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19 November 2007 Optical Doppler tomography with short-time Fourier transform and Hilbert transform
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Optical Doppler tomography (ODT) combines Doppler principle with Optical coherence tomography (OCT) to image both the structure and the flow velocity of moving particles in highly scattering biological tissues. The flow velocity can be determined by measurement of the Doppler shift of the interference fringe frequency with a short-time Fourier transform (STFT) or a Hilbert transform. For STFT ODT, velocity resolution varies inversely with the Fourier transform window size at each pixel, while spatial resolution is proportional to the window size. Consequently, velocity resolution and spatial resolution are coupled. For phase-resolved ODT with Hilbert transform, high velocity resolution can be achieved while maintaining a high spatial resolution. However, the maximum determinable Doppler shift is limited by axial-line scanning speed. As a result, STFT ODT and phase-resolved ODT are applicable to measurement of high speed and low speed velocity, respectively. We use these two methods in the established ODT system. An in vitro model using a small circular glass tubule with flowing solution of polystyrene beads inside and an in vivo model of rat's cerebral arterioles are investigated, demonstrating the advantage and disadvantage of STFT ODT and phase-resolved ODT.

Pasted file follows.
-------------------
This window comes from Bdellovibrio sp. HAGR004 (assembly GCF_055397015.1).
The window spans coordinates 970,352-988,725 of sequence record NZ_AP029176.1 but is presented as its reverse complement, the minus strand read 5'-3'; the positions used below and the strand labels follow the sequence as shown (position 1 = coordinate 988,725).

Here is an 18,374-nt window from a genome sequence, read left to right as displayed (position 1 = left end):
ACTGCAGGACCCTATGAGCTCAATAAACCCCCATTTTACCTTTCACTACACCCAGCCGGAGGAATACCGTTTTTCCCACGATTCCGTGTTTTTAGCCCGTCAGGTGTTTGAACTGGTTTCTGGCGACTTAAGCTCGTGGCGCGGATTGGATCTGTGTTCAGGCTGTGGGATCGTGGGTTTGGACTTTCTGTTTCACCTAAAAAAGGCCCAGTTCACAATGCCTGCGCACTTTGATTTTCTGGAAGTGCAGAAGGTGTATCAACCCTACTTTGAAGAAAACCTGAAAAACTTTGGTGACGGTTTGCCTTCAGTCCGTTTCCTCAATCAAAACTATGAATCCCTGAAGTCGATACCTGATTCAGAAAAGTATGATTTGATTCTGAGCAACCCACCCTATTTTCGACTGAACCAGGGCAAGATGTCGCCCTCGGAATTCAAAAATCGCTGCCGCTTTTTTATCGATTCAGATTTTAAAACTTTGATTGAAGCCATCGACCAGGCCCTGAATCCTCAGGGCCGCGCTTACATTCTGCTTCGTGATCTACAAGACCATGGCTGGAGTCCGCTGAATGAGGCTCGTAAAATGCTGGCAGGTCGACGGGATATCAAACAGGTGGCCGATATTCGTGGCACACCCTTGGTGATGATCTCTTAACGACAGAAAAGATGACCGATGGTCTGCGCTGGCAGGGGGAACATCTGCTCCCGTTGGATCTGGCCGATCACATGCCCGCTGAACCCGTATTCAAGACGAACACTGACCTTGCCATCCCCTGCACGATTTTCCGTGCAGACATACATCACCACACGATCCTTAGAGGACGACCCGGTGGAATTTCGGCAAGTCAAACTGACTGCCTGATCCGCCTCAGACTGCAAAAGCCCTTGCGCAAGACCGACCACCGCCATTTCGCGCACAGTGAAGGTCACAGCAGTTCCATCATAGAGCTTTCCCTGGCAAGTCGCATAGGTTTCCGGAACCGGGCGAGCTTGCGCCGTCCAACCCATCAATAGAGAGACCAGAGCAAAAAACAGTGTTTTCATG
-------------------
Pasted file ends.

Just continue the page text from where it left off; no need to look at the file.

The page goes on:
© (2007) COPYRIGHT Society of Photo-Optical Instrumentation Engineers (SPIE). Downloading of the abstract is permitted for personal use only.
Jie Meng and Zhihua Ding "Optical Doppler tomography with short-time Fourier transform and Hilbert transform", Proc. SPIE 6826, Optics in Health Care and Biomedical Optics III, 682602 (19 November 2007);

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